The People: More Respect & Reverence
Lest you think that the experience is only about the animals and the landscape, it isn’t. Yes, those are primary in many ways, but the powerful presence of the people who live here is tangible. From encounters with your guides to the camp staff to the local tribes, you learn about the people who live in Tanzania. We have a chance to spend time with four different tribes: the Sukuma, the Maasai, the Datooga, and the Hadzabe. The intricate, interconnected layer upon layer of peoples in sub-Saharan Africa is far beyond my knowledge or ability to explain, so I won’t, but I will try to paint a picture of our morning with the Hadzabe.
Again, I’m enchanted by the early morning light, the weight and coolness of the air, feeling the earth, hearing the rustle of the grass, as we follow a group of the Hadzabe, men and women of varied ages, who generously offer us a glimpse into how they live and what defines their day. The Hadzabe are one of the last hunter-gatherer tribes and they notice things we would not. In quick succession they find two kinds of honey. The first is stingless bee honey, the combs hidden in a small, unassuming tree. They use an axe to access the combs and it does taste delicious, completely different from store-bought honey. Then they find an African beehive, and we learn that it is necessary to smoke the bees out first. They offer us this honey and again it has a distinctive flavor. Almost as “easy” as finding the honey is the way the Hadzabe conjure a fire out of a few bits of dried grass and the friction of a lone stick spun between their palms. Before we can blink, a guinea fowl—hunted with a bow and arrow—is roasting. My new favorite breakfast: wild honey and guinea fowl.
Last but by no means least, there is the topic of conservation. As there has always been where humans, animals, and land are involved, a complex symbiotic relationship evolves, and so it does between the camp, the community, and conservation—each relying on the other for “success,” which is defined in a multitude of ways. From vocational training to clinics to schools; from anti-poaching, controlled burns, collaring or tagging animals to track in order to protect; from solar panels to water purification to recycling—so much is being done to preserve and to improve the quality of life for all. These efforts have varying degrees of success, of course. But what is certain is that there are many forward-thinking, dedicated people all over the continent, all over the world, determining how best to guard the animals, the people, the way of life. Ways of life are never static. Animals do not stay in one place, and people have always roamed—all we can be sure of is our interconnection. The picture is both more bleak and more hopeful than we know. By the end of our journey, we are bound by one resolve: Let us choose the hopeful road.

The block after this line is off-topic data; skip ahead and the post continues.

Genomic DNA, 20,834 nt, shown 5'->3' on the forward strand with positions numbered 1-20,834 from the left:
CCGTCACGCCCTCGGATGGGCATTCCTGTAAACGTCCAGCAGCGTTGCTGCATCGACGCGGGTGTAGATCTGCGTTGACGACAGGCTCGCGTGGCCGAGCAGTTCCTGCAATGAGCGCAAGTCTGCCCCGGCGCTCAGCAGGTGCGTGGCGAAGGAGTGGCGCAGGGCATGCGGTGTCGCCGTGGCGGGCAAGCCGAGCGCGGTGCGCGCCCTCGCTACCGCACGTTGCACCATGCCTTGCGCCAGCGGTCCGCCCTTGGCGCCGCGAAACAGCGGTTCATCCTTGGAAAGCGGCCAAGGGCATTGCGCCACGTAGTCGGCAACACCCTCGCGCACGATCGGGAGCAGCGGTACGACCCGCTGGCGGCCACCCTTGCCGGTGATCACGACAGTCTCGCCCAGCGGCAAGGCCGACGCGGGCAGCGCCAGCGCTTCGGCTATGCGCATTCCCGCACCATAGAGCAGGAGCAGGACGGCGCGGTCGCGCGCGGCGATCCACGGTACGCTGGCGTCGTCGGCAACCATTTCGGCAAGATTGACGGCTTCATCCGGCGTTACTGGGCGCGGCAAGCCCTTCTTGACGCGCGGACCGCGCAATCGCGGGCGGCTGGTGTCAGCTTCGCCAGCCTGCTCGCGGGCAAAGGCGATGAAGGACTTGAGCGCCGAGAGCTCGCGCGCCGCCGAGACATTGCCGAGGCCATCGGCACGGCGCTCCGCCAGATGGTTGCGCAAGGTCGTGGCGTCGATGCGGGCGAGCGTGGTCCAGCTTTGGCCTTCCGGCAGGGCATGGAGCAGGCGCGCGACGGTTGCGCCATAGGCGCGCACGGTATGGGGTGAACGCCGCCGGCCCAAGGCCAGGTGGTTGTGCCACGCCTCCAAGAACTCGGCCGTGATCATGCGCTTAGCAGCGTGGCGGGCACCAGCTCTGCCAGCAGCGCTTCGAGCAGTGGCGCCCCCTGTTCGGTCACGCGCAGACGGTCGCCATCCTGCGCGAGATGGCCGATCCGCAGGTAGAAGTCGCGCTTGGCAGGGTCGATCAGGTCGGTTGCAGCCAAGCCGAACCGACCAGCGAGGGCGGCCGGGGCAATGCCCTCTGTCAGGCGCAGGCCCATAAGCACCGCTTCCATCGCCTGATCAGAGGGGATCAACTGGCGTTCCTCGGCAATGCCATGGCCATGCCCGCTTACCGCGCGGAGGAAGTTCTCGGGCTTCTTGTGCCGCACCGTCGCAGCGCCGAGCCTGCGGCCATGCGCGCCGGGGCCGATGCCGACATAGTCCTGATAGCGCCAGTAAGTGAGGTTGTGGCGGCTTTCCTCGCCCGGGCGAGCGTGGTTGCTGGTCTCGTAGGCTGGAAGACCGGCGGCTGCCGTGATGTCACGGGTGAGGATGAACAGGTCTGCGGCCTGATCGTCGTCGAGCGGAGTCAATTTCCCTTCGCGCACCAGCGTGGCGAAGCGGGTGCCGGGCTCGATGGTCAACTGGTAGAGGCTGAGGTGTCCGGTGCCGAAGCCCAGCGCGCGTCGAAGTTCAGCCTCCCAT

Addendum: The Three Books I Read Before I Left
When I knew I was headed to sub-Saharan Africa, I wanted to read, and then I wanted to read a little more. I often say I’m going to read up about a destination before I go, but I rarely do it. This time, I felt mysteriously compelled. I started with Don’t Let’s Go to the Dogs Tonight, by Alexandra Fuller. This book has been lurking on my bookshelves for years. Naturally, I couldn’t find it, so I bought another copy and dunked myself in the Kenya of the ‘70s. It was a sort of coming of age story, of place, of land, of cultures mingling and clashing and language at odds with itself. It amazed me.
Then there was The Tree Where Man Was Born, by Peter Matthiessen. I was conscious of wanting to read diverse perspectives, from authors of various backgrounds, so I was a bit nervous that Matthiessen might have an overly colonialist bent, but I found his book gorgeous, sensitive, and illuminating.
To act as a counterbalance, I seized on One Day I Will Write About This Place: A Memoir, which takes you by the scruff of the neck and immerses you in so much you need to know, want to know, and leaves you with many questions. As it should. By Binyavanga Wainaina.
# # # # #
To explore the options for your own Tanzania luxury safari with GeoEx, give one of our trip designers a call at 888-570-7108.